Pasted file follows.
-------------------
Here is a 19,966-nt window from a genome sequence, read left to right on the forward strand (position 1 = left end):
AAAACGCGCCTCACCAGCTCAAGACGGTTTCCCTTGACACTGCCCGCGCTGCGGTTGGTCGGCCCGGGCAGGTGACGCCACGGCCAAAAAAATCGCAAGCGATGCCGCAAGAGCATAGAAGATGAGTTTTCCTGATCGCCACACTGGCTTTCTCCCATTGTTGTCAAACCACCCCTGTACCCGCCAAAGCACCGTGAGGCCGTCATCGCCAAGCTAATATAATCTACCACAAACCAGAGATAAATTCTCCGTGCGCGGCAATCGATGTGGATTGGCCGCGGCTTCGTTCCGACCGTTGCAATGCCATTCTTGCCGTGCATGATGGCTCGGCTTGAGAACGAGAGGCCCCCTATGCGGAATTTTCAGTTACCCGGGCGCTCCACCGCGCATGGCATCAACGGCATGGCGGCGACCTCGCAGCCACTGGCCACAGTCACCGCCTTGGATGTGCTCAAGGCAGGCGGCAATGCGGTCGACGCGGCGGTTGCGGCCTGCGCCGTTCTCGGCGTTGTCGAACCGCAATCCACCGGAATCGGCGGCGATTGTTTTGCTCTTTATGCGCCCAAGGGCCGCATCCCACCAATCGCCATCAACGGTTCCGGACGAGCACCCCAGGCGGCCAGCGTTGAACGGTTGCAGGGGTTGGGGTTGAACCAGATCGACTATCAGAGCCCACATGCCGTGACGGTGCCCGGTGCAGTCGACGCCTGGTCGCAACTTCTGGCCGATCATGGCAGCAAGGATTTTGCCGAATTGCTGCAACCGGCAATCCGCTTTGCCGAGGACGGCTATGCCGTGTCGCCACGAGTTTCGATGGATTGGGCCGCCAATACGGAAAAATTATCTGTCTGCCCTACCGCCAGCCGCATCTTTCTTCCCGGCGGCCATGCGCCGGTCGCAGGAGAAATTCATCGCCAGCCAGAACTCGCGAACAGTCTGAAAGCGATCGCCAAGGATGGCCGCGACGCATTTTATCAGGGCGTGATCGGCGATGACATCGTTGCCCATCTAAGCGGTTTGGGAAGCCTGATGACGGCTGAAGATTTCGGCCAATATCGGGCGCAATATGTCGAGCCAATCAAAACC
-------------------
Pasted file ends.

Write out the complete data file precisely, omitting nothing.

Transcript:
Here is a 19,966-nt window from a genome sequence, read left to right on the forward strand (position 1 = left end):
AAAACGCGCCTCACCAGCTCAAGACGGTTTCCCTTGACACTGCCCGCGCTGCGGTTGGTCGGCCCGGGCAGGTGACGCCACGGCCAAAAAAATCGCAAGCGATGCCGCAAGAGCATAGAAGATGAGTTTTCCTGATCGCCACACTGGCTTTCTCCCATTGTTGTCAAACCACCCCTGTACCCGCCAAAGCACCGTGAGGCCGTCATCGCCAAGCTAATATAATCTACCACAAACCAGAGATAAATTCTCCGTGCGCGGCAATCGATGTGGATTGGCCGCGGCTTCGTTCCGACCGTTGCAATGCCATTCTTGCCGTGCATGATGGCTCGGCTTGAGAACGAGAGGCCCCCTATGCGGAATTTTCAGTTACCCGGGCGCTCCACCGCGCATGGCATCAACGGCATGGCGGCGACCTCGCAGCCACTGGCCACAGTCACCGCCTTGGATGTGCTCAAGGCAGGCGGCAATGCGGTCGACGCGGCGGTTGCGGCCTGCGCCGTTCTCGGCGTTGTCGAACCGCAATCCACCGGAATCGGCGGCGATTGTTTTGCTCTTTATGCGCCCAAGGGCCGCATCCCACCAATCGCCATCAACGGTTCCGGACGAGCACCCCAGGCGGCCAGCGTTGAACGGTTGCAGGGGTTGGGGTTGAACCAGATCGACTATCAGAGCCCACATGCCGTGACGGTGCCCGGTGCAGTCGACGCCTGGTCGCAACTTCTGGCCGATCATGGCAGCAAGGATTTTGCCGAATTGCTGCAACCGGCAATCCGCTTTGCCGAGGACGGCTATGCCGTGTCGCCACGAGTTTCGATGGATTGGGCCGCCAATACGGAAAAATTATCTGTCTGCCCTACCGCCAGCCGCATCTTTCTTCCCGGCGGCCATGCGCCGGTCGCAGGAGAAATTCATCGCCAGCCAGAACTCGCGAACAGTCTGAAAGCGATCGCCAAGGATGGCCGCGACGCATTTTATCAGGGCGTGATCGGCGATGACATCGTTGCCCATCTAAGCGGTTTGGGAAGCCTGATGACGGCTGAAGATTTCGGCCAATATCGGGCGCAATATGTCGAGCCAATCAAAACC